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Bug #14763

Feature #14713: Discuss and evaluate feedback coming from the Florence removal

It should be possible to turn off the on-screen keyboard if desired

Added by goupille about 2 months ago. Updated 9 days ago.

Status:
Resolved
Priority:
Normal
Assignee:
Category:
Hardware support
Target version:
-
Start date:
10/03/2017
Due date:
% Done:

0%

QA Check:
Feature Branch:
Type of work:
Research
Blueprint:
Easy:
Affected tool:
On-screen keyboard

Description

a anonymous user reported that on a Acer Aspire V3 with a touchscreen and a broken trackpad, the on-screen keyboard kept popping up (i assume whenever the user touched the screen on an "writable" window) even though the on-screen keyboard was not turned on by the user. apparently, turning it off does not work.

I assume that gnome is detecting the touchscreen and turn on the on-screen keyboard in case the hardware doesn't have a physical keyboard available (like a tablet). It should be at least possible to disable the on-screen keyboard, or Gnome should search for a physical keyboard before turning on the on-screen keyboard.

like I said, the user was anonymous, and did not gave us further information


Related issues

Blocks Tails - Feature #13244: Core work 2017Q4: Foundations Team Confirmed 06/29/2017

History

#1 Updated by intrigeri 21 days ago

  • Parent task set to #14713

#2 Updated by intrigeri 21 days ago

  • Status changed from New to Confirmed

#3 Updated by intrigeri 21 days ago

  • Category set to Hardware support

goupille wrote:

a anonymous user reported that on a Acer Aspire V3 with a touchscreen and a broken trackpad, the on-screen keyboard kept popping up (i assume whenever the user touched the screen on an "writable" window) even though the on-screen keyboard was not turned on by the user.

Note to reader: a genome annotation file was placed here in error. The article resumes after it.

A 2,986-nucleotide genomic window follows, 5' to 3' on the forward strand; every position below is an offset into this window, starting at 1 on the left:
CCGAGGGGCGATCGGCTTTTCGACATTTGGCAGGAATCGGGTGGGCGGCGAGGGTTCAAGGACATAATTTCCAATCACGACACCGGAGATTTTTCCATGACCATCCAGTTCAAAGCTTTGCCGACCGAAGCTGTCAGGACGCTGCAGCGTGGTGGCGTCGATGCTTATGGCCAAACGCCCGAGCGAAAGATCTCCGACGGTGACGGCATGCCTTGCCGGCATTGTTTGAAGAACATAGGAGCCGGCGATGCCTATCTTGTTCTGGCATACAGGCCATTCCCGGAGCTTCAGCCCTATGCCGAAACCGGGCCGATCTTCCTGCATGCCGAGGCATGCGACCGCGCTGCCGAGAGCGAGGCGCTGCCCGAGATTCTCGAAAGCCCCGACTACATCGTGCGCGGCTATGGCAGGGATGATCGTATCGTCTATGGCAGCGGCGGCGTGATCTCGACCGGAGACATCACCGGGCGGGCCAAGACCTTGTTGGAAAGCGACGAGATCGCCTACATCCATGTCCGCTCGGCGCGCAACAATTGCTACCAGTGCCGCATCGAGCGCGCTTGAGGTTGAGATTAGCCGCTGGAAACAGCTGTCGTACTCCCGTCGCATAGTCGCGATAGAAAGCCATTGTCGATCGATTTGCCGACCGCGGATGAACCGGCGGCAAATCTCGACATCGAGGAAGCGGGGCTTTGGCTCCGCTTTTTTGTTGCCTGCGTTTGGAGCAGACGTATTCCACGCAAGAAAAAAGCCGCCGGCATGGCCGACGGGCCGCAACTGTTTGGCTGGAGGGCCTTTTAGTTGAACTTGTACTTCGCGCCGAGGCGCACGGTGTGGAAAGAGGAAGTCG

Too bad we have to rely on guesses here. Thankfully I can test this myself on a system with a touchscreen (but it'll be on sid, not on Tails as this laptop needs a ChromeOS kernel).

I assume that gnome is detecting the touchscreen and turn on the on-screen keyboard in case the hardware doesn't have a physical keyboard available (like a tablet).

Right. At least current GNOME in sid does even better: it enables the on-screen keyboard when one uses the touchscreen or when a convertible laptop is switched to tablet mode. Both seem sensible heuristics to me.

It should be at least possible to disable the on-screen keyboard,

I'll look into it. Given the default behavior totally makes sense to me, and the requested customization is only needed in a corner case (broken trackpad), I will treat this with rather low-priority though.

or Gnome should search for a physical keyboard before turning on the on-screen keyboard.

It does. But when one starts using the touchscreen, GNOME asumes one wants to also use it for typing, which feels like a reasonable default behavior to me.

#4 Updated by intrigeri 21 days ago

#5 Updated by intrigeri 9 days ago

  • Status changed from Confirmed to Resolved

I can reproduce this behaviour, as expected, on Debian sid with the "Screen Keyboard" accessibility option disabled: once I use the touchscreen to click around, and then select a text entry area, GNOME (correctly) guesses I want to keep using the touchscreen and opens the on-screen keyboard. As soon as I type on the hardware keyboard, the on-screen keyboard disappears, which seems exactly what should happen. So far, so good.

Now, regarding how to prevent the on-screen keyboard from popping-up even when one is actively using the touchscreen:

So I'm closing this bug as I don't see what we can do about it at the moment. If this causes trouble for more users, let me know and we can reconsider. And (half-joking) it might be cheaper to send a free external mouse to every affected user than to spend hours of engineering work fixing this rare bug ;)

Interestingly, on Windows it seems the only way to achieve what the bug reporter's broken hardware needs is to stop & disable the on-screen keyboard service in the services manager (or whatever it's called), i.e. pretty hackish.

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